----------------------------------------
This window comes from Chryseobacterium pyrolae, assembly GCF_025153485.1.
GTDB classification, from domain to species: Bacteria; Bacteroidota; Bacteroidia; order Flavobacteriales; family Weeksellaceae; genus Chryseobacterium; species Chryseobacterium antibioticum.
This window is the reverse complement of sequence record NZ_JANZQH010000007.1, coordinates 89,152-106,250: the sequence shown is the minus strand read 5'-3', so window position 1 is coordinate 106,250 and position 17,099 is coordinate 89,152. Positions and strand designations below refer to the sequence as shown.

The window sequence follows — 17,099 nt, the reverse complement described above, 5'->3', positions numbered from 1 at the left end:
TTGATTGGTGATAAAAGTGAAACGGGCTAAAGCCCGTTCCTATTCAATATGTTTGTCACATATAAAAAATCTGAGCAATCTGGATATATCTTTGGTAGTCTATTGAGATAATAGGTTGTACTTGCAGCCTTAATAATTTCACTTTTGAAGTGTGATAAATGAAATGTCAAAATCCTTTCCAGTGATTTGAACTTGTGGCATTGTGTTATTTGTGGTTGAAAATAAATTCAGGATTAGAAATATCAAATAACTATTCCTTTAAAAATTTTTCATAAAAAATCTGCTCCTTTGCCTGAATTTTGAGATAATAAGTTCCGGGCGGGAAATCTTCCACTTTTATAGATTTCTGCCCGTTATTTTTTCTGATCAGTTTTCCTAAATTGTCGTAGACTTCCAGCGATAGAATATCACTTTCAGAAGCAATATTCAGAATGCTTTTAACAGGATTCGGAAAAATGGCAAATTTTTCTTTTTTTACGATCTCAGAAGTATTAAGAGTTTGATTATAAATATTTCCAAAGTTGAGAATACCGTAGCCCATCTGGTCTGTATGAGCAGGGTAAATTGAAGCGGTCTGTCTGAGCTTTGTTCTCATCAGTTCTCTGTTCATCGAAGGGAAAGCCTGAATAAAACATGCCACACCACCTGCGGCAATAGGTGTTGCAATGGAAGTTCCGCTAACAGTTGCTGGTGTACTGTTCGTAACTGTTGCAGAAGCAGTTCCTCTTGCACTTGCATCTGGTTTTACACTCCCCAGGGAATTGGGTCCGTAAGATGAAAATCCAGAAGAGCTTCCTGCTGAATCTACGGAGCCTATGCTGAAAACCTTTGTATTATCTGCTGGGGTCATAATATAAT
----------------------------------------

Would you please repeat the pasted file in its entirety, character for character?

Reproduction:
This window comes from Chryseobacterium pyrolae, assembly GCF_025153485.1.
GTDB classification, from domain to species: Bacteria; Bacteroidota; Bacteroidia; order Flavobacteriales; family Weeksellaceae; genus Chryseobacterium; species Chryseobacterium antibioticum.
This window is the reverse complement of sequence record NZ_JANZQH010000007.1, coordinates 89,152-106,250: the sequence shown is the minus strand read 5'-3', so window position 1 is coordinate 106,250 and position 17,099 is coordinate 89,152. Positions and strand designations below refer to the sequence as shown.

The window sequence follows — 17,099 nt, the reverse complement described above, 5'->3', positions numbered from 1 at the left end:
TTGATTGGTGATAAAAGTGAAACGGGCTAAAGCCCGTTCCTATTCAATATGTTTGTCACATATAAAAAATCTGAGCAATCTGGATATATCTTTGGTAGTCTATTGAGATAATAGGTTGTACTTGCAGCCTTAATAATTTCACTTTTGAAGTGTGATAAATGAAATGTCAAAATCCTTTCCAGTGATTTGAACTTGTGGCATTGTGTTATTTGTGGTTGAAAATAAATTCAGGATTAGAAATATCAAATAACTATTCCTTTAAAAATTTTTCATAAAAAATCTGCTCCTTTGCCTGAATTTTGAGATAATAAGTTCCGGGCGGGAAATCTTCCACTTTTATAGATTTCTGCCCGTTATTTTTTCTGATCAGTTTTCCTAAATTGTCGTAGACTTCCAGCGATAGAATATCACTTTCAGAAGCAATATTCAGAATGCTTTTAACAGGATTCGGAAAAATGGCAAATTTTTCTTTTTTTACGATCTCAGAAGTATTAAGAGTTTGATTATAAATATTTCCAAAGTTGAGAATACCGTAGCCCATCTGGTCTGTATGAGCAGGGTAAATTGAAGCGGTCTGTCTGAGCTTTGTTCTCATCAGTTCTCTGTTCATCGAAGGGAAAGCCTGAATAAAACATGCCACACCACCTGCGGCAATAGGTGTTGCAATGGAAGTTCCGCTAACAGTTGCTGGTGTACTGTTCGTAACTGTTGCAGAAGCAGTTCCTCTTGCACTTGCATCTGGTTTTACACTCCCCAGGGAATTGGGTCCGTAAGATGAAAATCCAGAAGAGCTTCCTGCTGAATCTACGGAGCCTATGCTGAAAACCTTTGTATTATCTGCTGGGGTCATAATATAAT